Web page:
And I love the idea of notes to the teacher. But don't you think these notes need to be done by the student, not the parent?

All best,

AppyLove said...

Oh, sorry. I re-read my post after it appeared and thought, WOW, that is not what that sounded like in my head AT ALL. I am completely brain-dead this week and have no business commenting on blogs. (Got into vet school! Hence the brain-deadness. I haven't been able to sleep, eat, or think straight since finding out).

Mostly, I agree that homework sucks. I sucked at keeping track of it; I hated AND sucked at grading it.

I also had, the entire time I taught, a huge guilt complex about not assigning and grading homework consistently, because it made me feel lazy (something I know from reading your blog you are NOT a fan of feeling!) and like I wasn't teaching as well as my peers, though empirical evidence didn't indicate that to be the case.

So when I wrote yesterday, I was really just trying to say, I agree with what you're saying. I do think in-class assessment is a better tool than homework assignments and in practice was quite disinclined to give homework, but I can see the other side of the issue--it's the introduction of the concept of rigor, which isn't *necessarily* bad for older students. It's just so often so poorly done.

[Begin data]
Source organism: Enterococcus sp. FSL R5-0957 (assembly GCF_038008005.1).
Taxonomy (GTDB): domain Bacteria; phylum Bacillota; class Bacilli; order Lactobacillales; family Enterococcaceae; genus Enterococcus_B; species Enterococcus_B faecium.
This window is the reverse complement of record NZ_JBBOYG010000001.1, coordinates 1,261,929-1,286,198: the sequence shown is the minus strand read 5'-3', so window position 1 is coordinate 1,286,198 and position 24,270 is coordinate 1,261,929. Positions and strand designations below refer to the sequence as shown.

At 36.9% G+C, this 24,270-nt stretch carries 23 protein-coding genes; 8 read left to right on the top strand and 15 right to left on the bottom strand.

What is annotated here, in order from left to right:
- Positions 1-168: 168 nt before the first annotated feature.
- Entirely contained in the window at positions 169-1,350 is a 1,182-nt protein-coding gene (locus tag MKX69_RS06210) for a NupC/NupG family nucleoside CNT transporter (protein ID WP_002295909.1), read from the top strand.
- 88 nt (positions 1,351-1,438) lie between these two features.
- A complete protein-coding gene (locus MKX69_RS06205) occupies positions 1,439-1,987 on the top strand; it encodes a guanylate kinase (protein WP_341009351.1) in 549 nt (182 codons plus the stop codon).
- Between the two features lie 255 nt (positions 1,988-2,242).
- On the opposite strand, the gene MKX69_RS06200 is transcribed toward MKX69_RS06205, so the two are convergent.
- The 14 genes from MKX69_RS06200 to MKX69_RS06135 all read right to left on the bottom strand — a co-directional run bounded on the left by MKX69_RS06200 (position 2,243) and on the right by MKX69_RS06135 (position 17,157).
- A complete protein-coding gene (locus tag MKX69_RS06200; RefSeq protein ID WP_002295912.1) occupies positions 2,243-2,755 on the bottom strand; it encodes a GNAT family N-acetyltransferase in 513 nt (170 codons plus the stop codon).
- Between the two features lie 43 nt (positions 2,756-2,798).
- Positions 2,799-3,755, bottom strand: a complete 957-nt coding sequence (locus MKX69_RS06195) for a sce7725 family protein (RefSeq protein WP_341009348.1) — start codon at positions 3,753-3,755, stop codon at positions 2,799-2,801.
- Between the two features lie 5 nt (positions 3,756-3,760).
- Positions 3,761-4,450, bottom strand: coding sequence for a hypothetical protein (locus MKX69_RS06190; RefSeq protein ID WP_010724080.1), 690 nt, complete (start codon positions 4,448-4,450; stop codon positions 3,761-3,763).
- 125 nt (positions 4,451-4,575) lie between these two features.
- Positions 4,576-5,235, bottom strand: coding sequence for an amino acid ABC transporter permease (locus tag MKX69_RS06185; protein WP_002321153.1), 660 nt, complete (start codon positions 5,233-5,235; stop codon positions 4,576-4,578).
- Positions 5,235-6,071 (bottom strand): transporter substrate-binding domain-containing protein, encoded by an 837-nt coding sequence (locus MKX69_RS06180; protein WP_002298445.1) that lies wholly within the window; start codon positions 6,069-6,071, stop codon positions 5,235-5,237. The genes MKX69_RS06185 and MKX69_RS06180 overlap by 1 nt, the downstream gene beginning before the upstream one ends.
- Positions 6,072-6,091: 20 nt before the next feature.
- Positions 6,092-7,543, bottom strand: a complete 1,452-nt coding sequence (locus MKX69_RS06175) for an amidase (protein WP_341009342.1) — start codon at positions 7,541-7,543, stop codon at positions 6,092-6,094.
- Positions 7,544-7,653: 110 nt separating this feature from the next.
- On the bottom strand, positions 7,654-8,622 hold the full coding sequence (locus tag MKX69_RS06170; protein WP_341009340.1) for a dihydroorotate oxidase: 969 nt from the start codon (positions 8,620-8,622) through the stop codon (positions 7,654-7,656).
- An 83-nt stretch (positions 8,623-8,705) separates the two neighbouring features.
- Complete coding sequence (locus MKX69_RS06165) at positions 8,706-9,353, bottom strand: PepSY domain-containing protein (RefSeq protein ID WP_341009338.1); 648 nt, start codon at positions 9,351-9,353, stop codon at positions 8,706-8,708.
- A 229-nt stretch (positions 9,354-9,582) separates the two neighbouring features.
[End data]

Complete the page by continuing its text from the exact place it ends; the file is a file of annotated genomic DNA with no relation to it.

I do think kindergarten homework is a VERY tricky issue, especially, and I have no credibility when it comes to knowing what's appropriate for really young kids. I feel like when you're transitioning into K-12 school, showing up dressed every day is a commendable accomplishment. That is hard work, I think.